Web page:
“A scenic trail that drops over 1,000 feet from the trailhead at Forest Land to near US 30.”
— Forest Park Conservancy
Features: Birding — Fall Colors — River/Creek — Views — Wildflowers — Wildlife
During fall and winter months, between the Wildwood Trail and Leif Erikson Dr., there are some larger stones that can be hidden under fallen leaves.
Firelane 1 is a picturesque trail with ravines that descend on both sides. You'll see Douglas Fir and Alder trees at the top end of this trail along with some Western Hemlock, Big Leaf Maples, and Western Red Cedars. The trail starts out as a gently rolling hill and then changes to a fairly steep descent past the Wildwood Trail. Here you'll see mostly Big Leaf Maple and Alder mixed in with a few conifers.
Between Wildwood Trail and Leif Erickson, the surface has a lot of stone with some larger rocks that can be hidden under fallen leaves in the autumn.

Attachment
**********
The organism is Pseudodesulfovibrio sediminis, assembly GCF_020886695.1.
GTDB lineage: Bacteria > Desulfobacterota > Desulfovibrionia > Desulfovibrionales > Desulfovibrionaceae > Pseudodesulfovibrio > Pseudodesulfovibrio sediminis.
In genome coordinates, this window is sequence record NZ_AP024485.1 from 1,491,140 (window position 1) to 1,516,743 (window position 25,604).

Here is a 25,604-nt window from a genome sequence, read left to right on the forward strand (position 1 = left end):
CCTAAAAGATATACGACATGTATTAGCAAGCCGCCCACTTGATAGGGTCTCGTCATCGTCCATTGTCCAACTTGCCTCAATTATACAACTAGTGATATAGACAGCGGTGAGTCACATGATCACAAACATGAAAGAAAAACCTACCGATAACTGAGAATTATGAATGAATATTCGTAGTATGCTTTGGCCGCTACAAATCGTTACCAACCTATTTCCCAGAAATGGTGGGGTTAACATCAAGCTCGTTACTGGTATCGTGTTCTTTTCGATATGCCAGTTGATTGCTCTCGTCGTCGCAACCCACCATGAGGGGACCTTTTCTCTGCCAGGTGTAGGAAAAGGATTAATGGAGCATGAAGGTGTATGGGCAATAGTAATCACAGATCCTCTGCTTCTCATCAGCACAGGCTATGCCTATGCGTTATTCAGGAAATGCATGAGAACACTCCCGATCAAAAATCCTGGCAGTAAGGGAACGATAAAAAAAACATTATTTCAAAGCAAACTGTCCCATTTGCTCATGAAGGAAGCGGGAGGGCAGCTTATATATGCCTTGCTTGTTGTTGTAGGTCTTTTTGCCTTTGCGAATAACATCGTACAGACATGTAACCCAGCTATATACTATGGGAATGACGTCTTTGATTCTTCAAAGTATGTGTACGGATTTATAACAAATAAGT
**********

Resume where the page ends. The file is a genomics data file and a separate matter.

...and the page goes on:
After Leif Erickson you'll start seeing several impressive Western Hemlock, Western Red Cedar as well as Lady and Sword Ferns. Seasonal wildflowers and fungi are abundant.
The bottom of the trail parallels US 30 for the next mile or so until you reach the end. Here you'll see several trails created by the black-tailed deer and coyotes, which frequent the area. From this point on there are many blackberry and thimbleberry bushes as well as cottonwood trees. Elderberry and huckleberry are also common.
The trail also changes to singletrack and gently rolls until descending to the end at St. Helens Road. There are views of the Willamette and Cascades to the east.
Flora & Fauna
Seasonal wildflowers, fungi, and various forest plant life are abundant along this trail as well as animals such as black-tailed deer and coyotes and smaller ones such as brush rabbits, chickerees (Douglas squirrels) and garter snakes.